Sisyrinchium idahoense

From Puget Prairie Plants
Sisyrichium idahoense seed. Photo by Lisa Hintz
  • Scientific Name: Sisyrichium idahoense
  • Family: Iridaceae
  • Common Names: Blue-eyed grass, Idaho blue-eyed grass
  • Codon: SISIDA

Taxonomy

Solidago lepida
Scientific classification
Kingdom: Plantae
Subkingdom: Tracheobionta
Phylum: Spermatophyta
Subphylum: Magnoliophyta
Class: Magnoliopsida
Subclass: Lilianae
Order: Asparagales
Family: Iridaceae
Genus: Sisyrinchium L.
Species: Sisyrinchium idahoense E.P. Bicknell

Description

Showy, tufted perennial to 40 cm tall; stems usually flattened and wing-margined. Leaves mostly basal, long (to 20 cm.) and very narrow (< 2 mm broad).

Flowers consisting of 6 tepals, blue to purplish-blue with yellow centers. Flowers are small (about 2 cm across) and arranged in a terminal cluster of two to five flowers above a pair of sheathing, leaf-like bracts, emerging much lie irises.

1 prominent pistil and 3 stamens, ovary in inferior and pubescent.

Fruits egg-shaped capsules to 6 mm long, with black seeds [1][2]

Bloom Period

March to June

Distribution

Both S. i. var. occidentale (outer tepals 8-13 mm, inner spathe 12-20mm; spathe keel margins entire) and S. i. var. segetum (outer tepals 10-17 mm; spathe keel margins generally denticulate) have been reported in the South Salish Sea region. [3][2]

Habitat

Ecological Setting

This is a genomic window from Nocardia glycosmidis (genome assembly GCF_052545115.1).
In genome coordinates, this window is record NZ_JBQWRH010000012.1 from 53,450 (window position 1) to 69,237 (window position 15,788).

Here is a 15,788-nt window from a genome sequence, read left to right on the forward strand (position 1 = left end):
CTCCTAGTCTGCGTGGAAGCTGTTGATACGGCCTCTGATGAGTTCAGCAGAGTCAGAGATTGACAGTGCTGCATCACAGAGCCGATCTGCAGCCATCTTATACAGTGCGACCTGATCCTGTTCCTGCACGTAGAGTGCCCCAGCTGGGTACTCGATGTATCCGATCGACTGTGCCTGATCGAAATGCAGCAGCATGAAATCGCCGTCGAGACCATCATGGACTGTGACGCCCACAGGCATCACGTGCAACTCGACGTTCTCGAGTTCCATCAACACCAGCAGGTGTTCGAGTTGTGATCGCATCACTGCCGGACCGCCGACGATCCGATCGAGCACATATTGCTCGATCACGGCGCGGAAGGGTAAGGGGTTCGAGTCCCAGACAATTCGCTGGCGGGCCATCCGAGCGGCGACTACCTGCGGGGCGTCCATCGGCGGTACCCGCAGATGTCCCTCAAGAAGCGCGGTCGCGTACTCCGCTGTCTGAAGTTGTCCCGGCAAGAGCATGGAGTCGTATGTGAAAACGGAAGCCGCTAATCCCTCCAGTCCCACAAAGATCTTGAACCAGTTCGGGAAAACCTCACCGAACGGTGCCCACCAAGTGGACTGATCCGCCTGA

Moist to wet grassy meadows, vernal seepage areas, marshes, roadside ditches; at low to middle elevations [1]

Soil Texture

Fine to well-drained.

Soil Reaction / Salinity

Mildly acidic to alkaline (pH 5.5 to 7.5) [4]

Shade Tolerance

Full sun to partial shade [5]

Successional Status

Considered a "weedy" species and a good early secession species after disturbance. [6]

Uses

Site Rehabilitation

Possible reclamation species in moister pockets in selected sites [7]

Wildlife

Solitary bees of the family Megachilidae are mainly responsible for cross-pollination in natural populations. [4]

Landscaping

Mass-plant to create a showy display in a border or a rock garden [5]

Propagation

Seed Propagation

Flowers are protandrous, thereby promoting out-crossing and at the same time reducing the chances for self pollination. S. idahoensis is an octoploid species and often exhibits a lag of up to 24 hours between anther maturation and stigma receptivity [4]

Fruit and Seed Collection and Extraction

Collect capsules by hand when ripe into collecting bags. Allow to dry further and then shake bags to extract seeds [8]

Seed Storage

Cold store at 5º C for up to three years [8]

Fruit/Seed Dormancy and Treatment

Seal seeds in a Ziploc-style bag or a Rubbermaid-style container in equal amounts of seed to perlite or vermiculite, and add just enough water to moisten the mixture. Cold stratify at 5º C for 8 to 12 weeks [8]

Outplanting Characteristics and Requirements

Out-plant in the fall to take advantage of natural moisture or plant in spring and provide supplementary watering. Successfully self-seeds in situ. Can be successfully divided in situ in the spring by simply teasing plants apart and replanting the resulting clumps [9]

Photo Gallery

References

  1. 1.0 1.1 Pojar and MacKinnon, 1994
  2. 2.0 2.1 Bowcutt, F., & Hamman, Sarah. (2016). Vascular plants of the South Sound prairies (First ed.). Olympia, Washington: The Evergreen State College Press.
  3. Hitchcock, C. L., Cronquist, A., Giblin, D., & Legler, B. et al. (2018). Flora of the Pacific Northwest: an illustrated manual. Seattle: University of Washington Press.
  4. 4.0 4.1 4.2 Henderson, 1976
  5. 5.0 5.1 Tenenbaum et al., 1994
  6. Alverson, 2002
  7. Winters, 2002
  8. 8.0 8.1 8.2 Schultz et al., 2001
  9. R. Bridgeman, pers. comm.